Burrowing owl.
Burrowing owls Burrowing owl. © ÊAlto "Bud" Adams

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Nebraska State Director Promoted to New Position

After 15 years leading the Nebraska chapter, Dr. Mace Hack is stepping away to take on a new role.

  • Jill Wells
    Writer
    The Nature Conservancy in Nebraska
    Email: jwells@tnc.org

As of July 1, 2021, Hack will be directing a new program for the Conservancy at the North American level.  His purview will be the 5.7 million acres of land holdings in The Nature Conservancy's ownership - a portfolio of land from every state and ecological region in the country.  Hack will be helping the organization leverage these lands for more value to TNC's mission, using them to connect with new audiences, to deepen engagement with existing partners, to drive research and innovation in conservation practices, and to advance core land, water, and climate change strategies.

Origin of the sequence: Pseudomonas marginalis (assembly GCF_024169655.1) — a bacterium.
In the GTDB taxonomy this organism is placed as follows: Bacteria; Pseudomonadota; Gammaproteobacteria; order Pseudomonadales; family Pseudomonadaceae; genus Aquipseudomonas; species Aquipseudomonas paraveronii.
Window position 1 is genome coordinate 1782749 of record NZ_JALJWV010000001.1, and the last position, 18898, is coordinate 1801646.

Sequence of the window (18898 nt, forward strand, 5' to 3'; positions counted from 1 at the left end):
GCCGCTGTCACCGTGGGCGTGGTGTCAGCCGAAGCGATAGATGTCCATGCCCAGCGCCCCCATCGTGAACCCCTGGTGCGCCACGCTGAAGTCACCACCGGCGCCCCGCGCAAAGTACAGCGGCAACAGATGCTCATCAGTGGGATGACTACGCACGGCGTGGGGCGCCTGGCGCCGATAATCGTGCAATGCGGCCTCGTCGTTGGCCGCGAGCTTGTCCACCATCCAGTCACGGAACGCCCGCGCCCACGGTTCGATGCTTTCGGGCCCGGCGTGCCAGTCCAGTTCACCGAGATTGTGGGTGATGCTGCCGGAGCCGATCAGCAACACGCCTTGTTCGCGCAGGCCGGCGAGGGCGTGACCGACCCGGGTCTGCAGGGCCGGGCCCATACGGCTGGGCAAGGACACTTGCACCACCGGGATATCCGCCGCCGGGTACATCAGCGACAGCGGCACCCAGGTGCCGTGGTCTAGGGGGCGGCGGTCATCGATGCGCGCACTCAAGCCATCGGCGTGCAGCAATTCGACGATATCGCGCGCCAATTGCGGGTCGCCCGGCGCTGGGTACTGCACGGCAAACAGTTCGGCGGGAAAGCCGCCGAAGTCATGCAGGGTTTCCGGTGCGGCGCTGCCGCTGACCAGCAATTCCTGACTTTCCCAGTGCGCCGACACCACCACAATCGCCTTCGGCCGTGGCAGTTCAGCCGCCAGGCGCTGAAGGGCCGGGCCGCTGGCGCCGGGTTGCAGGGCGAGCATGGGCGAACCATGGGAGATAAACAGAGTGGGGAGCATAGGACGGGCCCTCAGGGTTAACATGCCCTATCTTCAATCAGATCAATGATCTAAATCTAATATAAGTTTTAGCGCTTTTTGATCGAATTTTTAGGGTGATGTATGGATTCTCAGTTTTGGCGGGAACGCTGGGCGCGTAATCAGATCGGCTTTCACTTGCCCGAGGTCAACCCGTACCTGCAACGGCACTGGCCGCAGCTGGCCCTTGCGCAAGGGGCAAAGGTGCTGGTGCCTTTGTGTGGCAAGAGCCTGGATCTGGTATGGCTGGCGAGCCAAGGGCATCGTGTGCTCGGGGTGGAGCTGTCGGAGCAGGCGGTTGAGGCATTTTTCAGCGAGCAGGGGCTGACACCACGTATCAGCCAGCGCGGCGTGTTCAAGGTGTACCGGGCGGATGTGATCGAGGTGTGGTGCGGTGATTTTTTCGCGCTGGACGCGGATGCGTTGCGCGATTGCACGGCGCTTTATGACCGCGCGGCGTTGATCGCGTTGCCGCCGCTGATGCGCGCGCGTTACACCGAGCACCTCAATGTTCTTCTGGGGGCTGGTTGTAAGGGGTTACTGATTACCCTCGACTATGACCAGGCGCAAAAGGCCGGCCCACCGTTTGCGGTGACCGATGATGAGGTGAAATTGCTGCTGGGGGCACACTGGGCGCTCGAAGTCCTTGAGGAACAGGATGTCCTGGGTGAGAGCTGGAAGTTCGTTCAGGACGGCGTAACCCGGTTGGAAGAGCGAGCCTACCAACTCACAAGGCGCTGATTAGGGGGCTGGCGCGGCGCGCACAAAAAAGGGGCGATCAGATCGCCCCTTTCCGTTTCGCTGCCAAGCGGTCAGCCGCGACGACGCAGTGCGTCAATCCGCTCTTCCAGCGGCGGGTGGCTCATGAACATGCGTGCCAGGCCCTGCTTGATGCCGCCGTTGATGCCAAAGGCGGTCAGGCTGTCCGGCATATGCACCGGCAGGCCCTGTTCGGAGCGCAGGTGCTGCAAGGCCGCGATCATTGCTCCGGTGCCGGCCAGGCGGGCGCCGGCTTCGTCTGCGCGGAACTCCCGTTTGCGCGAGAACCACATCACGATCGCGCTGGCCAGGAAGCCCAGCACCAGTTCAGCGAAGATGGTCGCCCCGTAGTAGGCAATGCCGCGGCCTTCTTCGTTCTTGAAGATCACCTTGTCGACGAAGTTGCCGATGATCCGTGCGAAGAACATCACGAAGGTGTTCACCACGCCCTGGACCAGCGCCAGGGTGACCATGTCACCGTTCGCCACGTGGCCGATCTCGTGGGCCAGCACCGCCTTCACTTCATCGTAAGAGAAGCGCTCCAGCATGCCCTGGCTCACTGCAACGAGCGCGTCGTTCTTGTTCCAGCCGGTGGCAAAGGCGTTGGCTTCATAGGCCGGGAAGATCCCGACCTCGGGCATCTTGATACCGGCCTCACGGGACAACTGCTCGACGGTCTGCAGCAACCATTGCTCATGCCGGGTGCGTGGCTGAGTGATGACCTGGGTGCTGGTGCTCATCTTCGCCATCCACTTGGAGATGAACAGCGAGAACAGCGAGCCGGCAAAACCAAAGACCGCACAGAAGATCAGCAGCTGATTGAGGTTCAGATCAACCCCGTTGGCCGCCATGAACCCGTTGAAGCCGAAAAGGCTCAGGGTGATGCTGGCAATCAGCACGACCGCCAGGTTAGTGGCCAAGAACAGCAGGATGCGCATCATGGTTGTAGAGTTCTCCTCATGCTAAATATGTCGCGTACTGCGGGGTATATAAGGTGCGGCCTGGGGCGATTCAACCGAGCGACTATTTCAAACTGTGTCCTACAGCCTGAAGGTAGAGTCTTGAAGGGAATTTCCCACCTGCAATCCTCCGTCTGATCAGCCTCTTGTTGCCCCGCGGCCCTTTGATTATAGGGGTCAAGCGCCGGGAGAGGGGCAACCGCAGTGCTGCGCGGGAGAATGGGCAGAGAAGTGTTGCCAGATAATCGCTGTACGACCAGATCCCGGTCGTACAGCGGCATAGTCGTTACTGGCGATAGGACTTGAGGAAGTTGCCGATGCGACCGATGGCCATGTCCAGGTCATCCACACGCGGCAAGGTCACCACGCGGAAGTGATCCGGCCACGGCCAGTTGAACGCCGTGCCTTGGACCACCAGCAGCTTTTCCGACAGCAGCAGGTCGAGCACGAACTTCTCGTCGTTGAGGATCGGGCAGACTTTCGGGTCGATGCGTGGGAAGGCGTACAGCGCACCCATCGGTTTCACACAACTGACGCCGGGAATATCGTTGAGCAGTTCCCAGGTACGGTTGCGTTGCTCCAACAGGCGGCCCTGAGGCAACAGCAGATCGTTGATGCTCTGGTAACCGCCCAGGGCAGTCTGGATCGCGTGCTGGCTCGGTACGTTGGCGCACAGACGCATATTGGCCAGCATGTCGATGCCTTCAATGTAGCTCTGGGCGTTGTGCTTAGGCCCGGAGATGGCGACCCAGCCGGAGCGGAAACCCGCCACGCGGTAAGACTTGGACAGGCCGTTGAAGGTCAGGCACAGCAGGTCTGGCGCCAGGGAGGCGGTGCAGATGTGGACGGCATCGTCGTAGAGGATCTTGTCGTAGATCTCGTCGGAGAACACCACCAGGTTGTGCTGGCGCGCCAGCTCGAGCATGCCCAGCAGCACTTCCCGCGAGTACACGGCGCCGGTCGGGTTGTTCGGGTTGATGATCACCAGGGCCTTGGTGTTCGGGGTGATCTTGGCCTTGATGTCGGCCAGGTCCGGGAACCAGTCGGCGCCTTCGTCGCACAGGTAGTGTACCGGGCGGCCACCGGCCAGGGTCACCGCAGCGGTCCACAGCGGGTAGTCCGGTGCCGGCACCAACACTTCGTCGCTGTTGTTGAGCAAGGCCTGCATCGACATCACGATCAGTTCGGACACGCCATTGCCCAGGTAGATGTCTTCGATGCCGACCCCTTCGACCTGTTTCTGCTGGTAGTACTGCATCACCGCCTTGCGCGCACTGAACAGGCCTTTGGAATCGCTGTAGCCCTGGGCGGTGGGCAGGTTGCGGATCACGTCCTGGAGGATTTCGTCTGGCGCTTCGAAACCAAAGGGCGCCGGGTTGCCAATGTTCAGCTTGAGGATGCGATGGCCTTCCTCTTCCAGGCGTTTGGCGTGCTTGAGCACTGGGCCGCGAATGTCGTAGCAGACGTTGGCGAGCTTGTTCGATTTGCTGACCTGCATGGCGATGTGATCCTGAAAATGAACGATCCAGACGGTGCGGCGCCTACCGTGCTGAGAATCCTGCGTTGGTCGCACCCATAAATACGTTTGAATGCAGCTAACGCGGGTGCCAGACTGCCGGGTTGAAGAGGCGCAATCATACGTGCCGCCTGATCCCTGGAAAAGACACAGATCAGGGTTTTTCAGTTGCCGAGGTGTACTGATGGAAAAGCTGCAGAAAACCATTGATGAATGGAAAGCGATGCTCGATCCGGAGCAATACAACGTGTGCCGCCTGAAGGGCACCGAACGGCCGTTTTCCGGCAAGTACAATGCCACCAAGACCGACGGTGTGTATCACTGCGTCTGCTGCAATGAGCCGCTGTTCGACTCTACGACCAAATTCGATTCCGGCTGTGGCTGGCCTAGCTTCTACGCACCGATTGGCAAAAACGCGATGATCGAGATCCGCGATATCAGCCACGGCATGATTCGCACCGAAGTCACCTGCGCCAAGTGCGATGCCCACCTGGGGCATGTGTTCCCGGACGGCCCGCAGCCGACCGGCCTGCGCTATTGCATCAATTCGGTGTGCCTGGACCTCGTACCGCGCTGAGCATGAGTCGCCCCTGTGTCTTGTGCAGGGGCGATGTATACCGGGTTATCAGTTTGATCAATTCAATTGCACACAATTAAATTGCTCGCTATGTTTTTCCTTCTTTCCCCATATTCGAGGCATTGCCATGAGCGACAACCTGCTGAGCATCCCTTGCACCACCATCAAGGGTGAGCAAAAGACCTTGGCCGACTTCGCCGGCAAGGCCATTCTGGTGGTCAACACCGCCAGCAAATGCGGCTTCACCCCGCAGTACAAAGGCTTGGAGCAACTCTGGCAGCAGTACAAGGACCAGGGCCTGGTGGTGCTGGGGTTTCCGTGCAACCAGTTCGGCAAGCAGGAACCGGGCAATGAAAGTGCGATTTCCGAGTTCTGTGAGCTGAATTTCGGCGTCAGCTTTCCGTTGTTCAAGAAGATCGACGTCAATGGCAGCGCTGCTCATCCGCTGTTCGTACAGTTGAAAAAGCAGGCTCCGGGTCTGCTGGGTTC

The search to find Nebraska's next state director is underway.  Mike Fuhr, State Director in Oklahoma, has stepped in for the interim.  
 
"I am so grateful to our amazing Nebraska staff, and to you, our partners, supporters, and friends, for contributing to our success as a chapter thes past 15 years.  I reflect with considerable pride on the many tangible and last results we achieved together, including new lands and waters conserved, new programs developed, new partnerships forged, and new careers in conservation launched," said Hack. "Our chapter's financial health has never been stronger, and our staff have the organizational structure and support to continue their excellent work under new leadership."  

The Nature Conservancy is a global conservation organization dedicated to conserving the lands and waters on which all life depends. Guided by science, we create innovative, on-the-ground solutions to our world's toughest challenges so that nature and people can thrive together. We are tackling climate change, conserving lands, waters and oceans at an unprecedented scale, providing food and water sustainably and helping make cities more sustainable. Working in 75 countries and territories: 37 by direct conservation impact and 38 through partners, we use a collaborative approach that engages local communities, governments, the private sector, and other partners. To learn more, visit www.nature.org or follow @nature_press on Twitter.